Healthcare leaders back increased use of technology
Research reveals European leaders think their organisations need to embrace technology in order to improve services
More than half of healthcare leaders across Europe believe their organisations need to embrace technology in order to improve services, new research states.
Data from the Economist Intelligence Unit (EIU) sponsored by Ricoh, shows 71% of healthcare leaders believe their organisation needs to change faster over the next three years. This change will be driven by the increasing importance of technology platforms, with more than half of European healthcare leaders identifying technology as the biggest agent of change.
Healthcare leaders emphasised that the most-significant barrier preventing the speed at which they change is time constraints on healthcare professionals. Other major bottlenecks to increasing overall agility include the challenge of effectively linking technology platforms, and the presence of multiple and potentially-conflicting initiatives.
“The need for immediate and secure access to medical information that’s easily shareable between patients and healthcare providers, coupled with access to critical information at any time, from any location, are crucial factors increasing pressure on UK healthcare leaders to become more digitally-centric,” said Alasdair McCormick, national sales director for government at Ricoh UK.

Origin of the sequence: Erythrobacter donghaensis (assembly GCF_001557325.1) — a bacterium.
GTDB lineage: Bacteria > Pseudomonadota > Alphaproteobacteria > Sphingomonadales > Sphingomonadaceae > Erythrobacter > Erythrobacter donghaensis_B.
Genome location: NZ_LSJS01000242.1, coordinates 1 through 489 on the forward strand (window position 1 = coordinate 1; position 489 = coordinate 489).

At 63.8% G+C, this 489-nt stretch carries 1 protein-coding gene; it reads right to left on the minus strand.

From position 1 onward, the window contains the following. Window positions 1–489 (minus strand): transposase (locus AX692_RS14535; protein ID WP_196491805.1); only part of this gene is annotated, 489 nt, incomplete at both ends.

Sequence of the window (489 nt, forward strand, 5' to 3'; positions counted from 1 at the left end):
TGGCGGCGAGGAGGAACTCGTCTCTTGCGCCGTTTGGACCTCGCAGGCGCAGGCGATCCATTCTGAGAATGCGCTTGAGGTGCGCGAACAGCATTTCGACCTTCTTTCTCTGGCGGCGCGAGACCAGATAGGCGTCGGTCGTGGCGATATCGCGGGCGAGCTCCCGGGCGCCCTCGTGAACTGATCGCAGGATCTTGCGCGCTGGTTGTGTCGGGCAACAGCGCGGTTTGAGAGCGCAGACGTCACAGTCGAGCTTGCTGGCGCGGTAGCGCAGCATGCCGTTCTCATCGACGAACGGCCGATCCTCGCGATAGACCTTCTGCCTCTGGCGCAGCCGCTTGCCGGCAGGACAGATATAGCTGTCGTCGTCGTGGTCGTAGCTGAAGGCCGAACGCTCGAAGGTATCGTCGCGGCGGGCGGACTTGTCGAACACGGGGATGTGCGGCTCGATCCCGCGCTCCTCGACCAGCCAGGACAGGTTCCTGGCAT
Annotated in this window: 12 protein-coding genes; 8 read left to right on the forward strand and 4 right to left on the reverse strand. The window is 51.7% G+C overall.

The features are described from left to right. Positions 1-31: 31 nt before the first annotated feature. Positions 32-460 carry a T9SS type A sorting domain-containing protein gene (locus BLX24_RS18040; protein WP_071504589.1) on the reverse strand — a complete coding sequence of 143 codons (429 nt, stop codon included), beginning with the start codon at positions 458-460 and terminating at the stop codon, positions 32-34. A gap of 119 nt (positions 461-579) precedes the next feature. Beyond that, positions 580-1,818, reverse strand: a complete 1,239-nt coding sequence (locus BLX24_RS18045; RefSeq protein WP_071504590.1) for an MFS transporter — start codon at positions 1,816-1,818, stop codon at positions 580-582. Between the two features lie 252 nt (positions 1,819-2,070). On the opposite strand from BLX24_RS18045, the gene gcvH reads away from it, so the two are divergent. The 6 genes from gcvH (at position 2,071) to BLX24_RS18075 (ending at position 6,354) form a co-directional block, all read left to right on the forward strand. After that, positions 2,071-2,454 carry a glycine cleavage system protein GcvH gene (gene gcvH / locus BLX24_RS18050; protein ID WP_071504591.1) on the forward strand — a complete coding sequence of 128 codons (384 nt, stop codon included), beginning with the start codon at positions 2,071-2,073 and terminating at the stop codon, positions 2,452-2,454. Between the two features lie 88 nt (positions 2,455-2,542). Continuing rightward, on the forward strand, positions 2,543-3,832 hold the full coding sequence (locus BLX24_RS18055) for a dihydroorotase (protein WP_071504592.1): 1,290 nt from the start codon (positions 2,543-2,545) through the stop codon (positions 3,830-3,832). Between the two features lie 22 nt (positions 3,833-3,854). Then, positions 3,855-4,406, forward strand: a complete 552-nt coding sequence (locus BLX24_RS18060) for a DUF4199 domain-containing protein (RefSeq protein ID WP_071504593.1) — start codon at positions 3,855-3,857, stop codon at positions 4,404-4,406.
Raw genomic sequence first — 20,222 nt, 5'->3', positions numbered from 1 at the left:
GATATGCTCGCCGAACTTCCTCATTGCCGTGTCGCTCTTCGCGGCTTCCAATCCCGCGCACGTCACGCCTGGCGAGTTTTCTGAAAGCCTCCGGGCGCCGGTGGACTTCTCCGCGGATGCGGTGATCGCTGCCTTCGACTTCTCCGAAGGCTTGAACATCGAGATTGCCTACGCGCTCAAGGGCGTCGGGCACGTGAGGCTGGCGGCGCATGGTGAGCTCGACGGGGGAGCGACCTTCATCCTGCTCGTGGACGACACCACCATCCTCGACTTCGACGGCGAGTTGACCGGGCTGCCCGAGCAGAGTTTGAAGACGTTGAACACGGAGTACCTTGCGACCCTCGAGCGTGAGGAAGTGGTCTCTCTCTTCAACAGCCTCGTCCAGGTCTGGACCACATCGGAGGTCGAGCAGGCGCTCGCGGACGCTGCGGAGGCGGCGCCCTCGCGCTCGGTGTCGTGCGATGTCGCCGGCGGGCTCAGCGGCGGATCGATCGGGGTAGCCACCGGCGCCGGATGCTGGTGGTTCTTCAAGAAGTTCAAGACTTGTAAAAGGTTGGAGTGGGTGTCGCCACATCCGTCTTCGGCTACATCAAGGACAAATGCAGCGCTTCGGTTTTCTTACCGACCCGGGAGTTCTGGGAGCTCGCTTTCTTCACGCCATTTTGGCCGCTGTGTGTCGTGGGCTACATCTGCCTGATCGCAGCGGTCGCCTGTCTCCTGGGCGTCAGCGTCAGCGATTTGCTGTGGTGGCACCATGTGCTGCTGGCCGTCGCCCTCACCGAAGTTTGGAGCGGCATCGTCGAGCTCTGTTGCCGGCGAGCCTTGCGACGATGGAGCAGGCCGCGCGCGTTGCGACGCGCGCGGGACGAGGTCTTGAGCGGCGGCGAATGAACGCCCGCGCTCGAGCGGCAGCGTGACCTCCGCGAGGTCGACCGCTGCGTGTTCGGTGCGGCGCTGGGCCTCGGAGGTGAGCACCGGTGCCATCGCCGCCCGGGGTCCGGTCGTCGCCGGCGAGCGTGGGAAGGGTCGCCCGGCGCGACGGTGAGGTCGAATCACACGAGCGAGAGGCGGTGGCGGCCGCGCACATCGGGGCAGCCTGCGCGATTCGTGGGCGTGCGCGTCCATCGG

“Improving healthcare’s core business processes is without doubt the foundation for transformation. At Ricoh we’re committed to improving the sector’s approach to information management and ultimately allow medical and healthcare professionals to focus on what they do best - provide the best possible patient care.”
Echoing the newly-released EIU research, the healthcare industry across the UK has been focused on speeding up the progress of digital transformation.
In 2013, Jeremy Hunt, the Secretary of State for Health, challenged the NHS to become paperless by 2018. This was one of many directives within the sector to save costs and improve services, in turn making the NHS the most-modern digital health service in the world.
“We worked with NHS Fife to help overcome its digital transformation challenges, to better serve its community of 360,000,” said McCormick.
“We delivered substantial cost savings, a reduction in print waste of 1.2 million pages and course corrected its reliance on print device numbers by 90%.
“NHS Fife was consistently challenged with improving its healthcare information sharing between clinicians while tackling increasing costs, waste and a growing lack of control over print resources. With a focused digital transformation initiative and partner in Ricoh, the healthcare authority was able to see a clear impact and improved operations.”
The new EIU study, entitled The Challenge of Speed , examines the challenges of enhancing business agility and what steps organisations should take to be faster. Healthcare, leaders from hospitals, medical device manufacturers and pharmaceuticals, were surveyed.
To read the research in full, click here.